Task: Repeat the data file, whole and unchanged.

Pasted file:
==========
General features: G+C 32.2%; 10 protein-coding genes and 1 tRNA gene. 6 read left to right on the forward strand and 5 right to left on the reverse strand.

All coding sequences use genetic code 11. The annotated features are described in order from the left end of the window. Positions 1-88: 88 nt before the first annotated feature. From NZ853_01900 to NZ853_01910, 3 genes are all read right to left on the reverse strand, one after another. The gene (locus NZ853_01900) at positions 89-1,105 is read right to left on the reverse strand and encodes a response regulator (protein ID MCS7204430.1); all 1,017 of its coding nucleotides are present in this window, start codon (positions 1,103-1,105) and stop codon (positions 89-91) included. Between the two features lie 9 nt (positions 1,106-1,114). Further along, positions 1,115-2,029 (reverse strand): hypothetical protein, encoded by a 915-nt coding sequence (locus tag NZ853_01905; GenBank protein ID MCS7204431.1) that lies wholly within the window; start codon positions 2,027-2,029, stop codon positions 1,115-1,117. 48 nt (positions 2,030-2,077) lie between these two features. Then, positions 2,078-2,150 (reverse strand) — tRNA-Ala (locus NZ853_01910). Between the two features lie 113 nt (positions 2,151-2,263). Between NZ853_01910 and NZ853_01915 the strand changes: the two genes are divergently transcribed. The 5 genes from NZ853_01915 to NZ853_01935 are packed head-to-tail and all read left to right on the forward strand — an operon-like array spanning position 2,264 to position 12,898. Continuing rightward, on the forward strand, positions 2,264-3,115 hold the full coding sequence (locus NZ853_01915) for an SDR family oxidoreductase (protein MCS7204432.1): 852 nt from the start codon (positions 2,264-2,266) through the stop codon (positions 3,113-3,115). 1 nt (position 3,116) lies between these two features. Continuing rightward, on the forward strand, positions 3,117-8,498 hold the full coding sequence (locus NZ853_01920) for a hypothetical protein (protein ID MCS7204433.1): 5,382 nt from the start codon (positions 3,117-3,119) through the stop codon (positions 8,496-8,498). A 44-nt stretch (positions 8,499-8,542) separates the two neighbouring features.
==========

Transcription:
General features: G+C 32.2%; 10 protein-coding genes and 1 tRNA gene. 6 read left to right on the forward strand and 5 right to left on the reverse strand.

All coding sequences use genetic code 11. The annotated features are described in order from the left end of the window. Positions 1-88: 88 nt before the first annotated feature. From NZ853_01900 to NZ853_01910, 3 genes are all read right to left on the reverse strand, one after another. The gene (locus NZ853_01900) at positions 89-1,105 is read right to left on the reverse strand and encodes a response regulator (protein ID MCS7204430.1); all 1,017 of its coding nucleotides are present in this window, start codon (positions 1,103-1,105) and stop codon (positions 89-91) included. Between the two features lie 9 nt (positions 1,106-1,114). Further along, positions 1,115-2,029 (reverse strand): hypothetical protein, encoded by a 915-nt coding sequence (locus tag NZ853_01905; GenBank protein ID MCS7204431.1) that lies wholly within the window; start codon positions 2,027-2,029, stop codon positions 1,115-1,117. 48 nt (positions 2,030-2,077) lie between these two features. Then, positions 2,078-2,150 (reverse strand) — tRNA-Ala (locus NZ853_01910). Between the two features lie 113 nt (positions 2,151-2,263). Between NZ853_01910 and NZ853_01915 the strand changes: the two genes are divergently transcribed. The 5 genes from NZ853_01915 to NZ853_01935 are packed head-to-tail and all read left to right on the forward strand — an operon-like array spanning position 2,264 to position 12,898. Continuing rightward, on the forward strand, positions 2,264-3,115 hold the full coding sequence (locus NZ853_01915) for an SDR family oxidoreductase (protein MCS7204432.1): 852 nt from the start codon (positions 2,264-2,266) through the stop codon (positions 3,113-3,115). 1 nt (position 3,116) lies between these two features. Continuing rightward, on the forward strand, positions 3,117-8,498 hold the full coding sequence (locus NZ853_01920) for a hypothetical protein (protein ID MCS7204433.1): 5,382 nt from the start codon (positions 3,117-3,119) through the stop codon (positions 8,496-8,498). A 44-nt stretch (positions 8,499-8,542) separates the two neighbouring features.